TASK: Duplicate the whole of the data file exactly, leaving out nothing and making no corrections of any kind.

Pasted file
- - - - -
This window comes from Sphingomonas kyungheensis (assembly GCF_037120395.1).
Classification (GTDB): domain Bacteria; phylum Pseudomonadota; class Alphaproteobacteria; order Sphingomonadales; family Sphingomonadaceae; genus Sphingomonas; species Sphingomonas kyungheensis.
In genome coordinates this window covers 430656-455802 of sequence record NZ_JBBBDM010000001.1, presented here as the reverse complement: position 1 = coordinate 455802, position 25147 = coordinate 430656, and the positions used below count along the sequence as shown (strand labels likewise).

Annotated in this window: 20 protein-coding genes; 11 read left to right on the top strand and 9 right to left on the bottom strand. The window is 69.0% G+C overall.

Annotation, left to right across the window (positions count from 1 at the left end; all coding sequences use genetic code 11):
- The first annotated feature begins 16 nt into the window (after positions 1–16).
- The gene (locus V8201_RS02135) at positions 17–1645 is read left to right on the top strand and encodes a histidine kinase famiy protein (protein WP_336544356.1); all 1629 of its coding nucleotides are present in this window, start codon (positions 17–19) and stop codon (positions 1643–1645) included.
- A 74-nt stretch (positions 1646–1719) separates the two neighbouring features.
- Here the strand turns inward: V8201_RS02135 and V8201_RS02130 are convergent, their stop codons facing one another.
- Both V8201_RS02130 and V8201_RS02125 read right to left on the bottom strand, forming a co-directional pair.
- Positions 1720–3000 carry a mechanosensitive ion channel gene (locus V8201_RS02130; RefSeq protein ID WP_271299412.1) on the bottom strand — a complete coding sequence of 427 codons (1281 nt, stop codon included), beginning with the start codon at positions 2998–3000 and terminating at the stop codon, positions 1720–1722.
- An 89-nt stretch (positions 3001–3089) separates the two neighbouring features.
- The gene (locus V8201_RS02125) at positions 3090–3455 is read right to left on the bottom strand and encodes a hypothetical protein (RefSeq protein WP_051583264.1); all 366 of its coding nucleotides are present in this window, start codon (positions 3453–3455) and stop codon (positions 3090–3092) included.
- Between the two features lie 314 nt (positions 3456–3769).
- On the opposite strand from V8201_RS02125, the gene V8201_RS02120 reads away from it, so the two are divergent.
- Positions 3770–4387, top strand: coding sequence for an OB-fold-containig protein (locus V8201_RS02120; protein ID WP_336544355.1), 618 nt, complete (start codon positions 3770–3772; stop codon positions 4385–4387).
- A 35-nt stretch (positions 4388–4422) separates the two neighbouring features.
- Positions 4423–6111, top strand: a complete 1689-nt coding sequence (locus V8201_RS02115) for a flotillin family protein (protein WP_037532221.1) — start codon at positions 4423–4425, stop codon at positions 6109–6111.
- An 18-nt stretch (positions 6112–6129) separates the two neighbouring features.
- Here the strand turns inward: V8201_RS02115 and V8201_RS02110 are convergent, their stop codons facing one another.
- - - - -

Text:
This window comes from Sphingomonas kyungheensis (assembly GCF_037120395.1).
Classification (GTDB): domain Bacteria; phylum Pseudomonadota; class Alphaproteobacteria; order Sphingomonadales; family Sphingomonadaceae; genus Sphingomonas; species Sphingomonas kyungheensis.
In genome coordinates this window covers 430656-455802 of sequence record NZ_JBBBDM010000001.1, presented here as the reverse complement: position 1 = coordinate 455802, position 25147 = coordinate 430656, and the positions used below count along the sequence as shown (strand labels likewise).

Annotated in this window: 20 protein-coding genes; 11 read left to right on the top strand and 9 right to left on the bottom strand. The window is 69.0% G+C overall.

Annotation, left to right across the window (positions count from 1 at the left end; all coding sequences use genetic code 11):
- The first annotated feature begins 16 nt into the window (after positions 1–16).
- The gene (locus V8201_RS02135) at positions 17–1645 is read left to right on the top strand and encodes a histidine kinase famiy protein (protein WP_336544356.1); all 1629 of its coding nucleotides are present in this window, start codon (positions 17–19) and stop codon (positions 1643–1645) included.
- A 74-nt stretch (positions 1646–1719) separates the two neighbouring features.
- Here the strand turns inward: V8201_RS02135 and V8201_RS02130 are convergent, their stop codons facing one another.
- Both V8201_RS02130 and V8201_RS02125 read right to left on the bottom strand, forming a co-directional pair.
- Positions 1720–3000 carry a mechanosensitive ion channel gene (locus V8201_RS02130; RefSeq protein ID WP_271299412.1) on the bottom strand — a complete coding sequence of 427 codons (1281 nt, stop codon included), beginning with the start codon at positions 2998–3000 and terminating at the stop codon, positions 1720–1722.
- An 89-nt stretch (positions 3001–3089) separates the two neighbouring features.
- The gene (locus V8201_RS02125) at positions 3090–3455 is read right to left on the bottom strand and encodes a hypothetical protein (RefSeq protein WP_051583264.1); all 366 of its coding nucleotides are present in this window, start codon (positions 3453–3455) and stop codon (positions 3090–3092) included.
- Between the two features lie 314 nt (positions 3456–3769).
- On the opposite strand from V8201_RS02125, the gene V8201_RS02120 reads away from it, so the two are divergent.
- Positions 3770–4387, top strand: coding sequence for an OB-fold-containig protein (locus V8201_RS02120; protein ID WP_336544355.1), 618 nt, complete (start codon positions 3770–3772; stop codon positions 4385–4387).
- A 35-nt stretch (positions 4388–4422) separates the two neighbouring features.
- Positions 4423–6111, top strand: a complete 1689-nt coding sequence (locus V8201_RS02115) for a flotillin family protein (protein WP_037532221.1) — start codon at positions 4423–4425, stop codon at positions 6109–6111.
- An 18-nt stretch (positions 6112–6129) separates the two neighbouring features.
- Here the strand turns inward: V8201_RS02115 and V8201_RS02110 are convergent, their stop codons facing one another.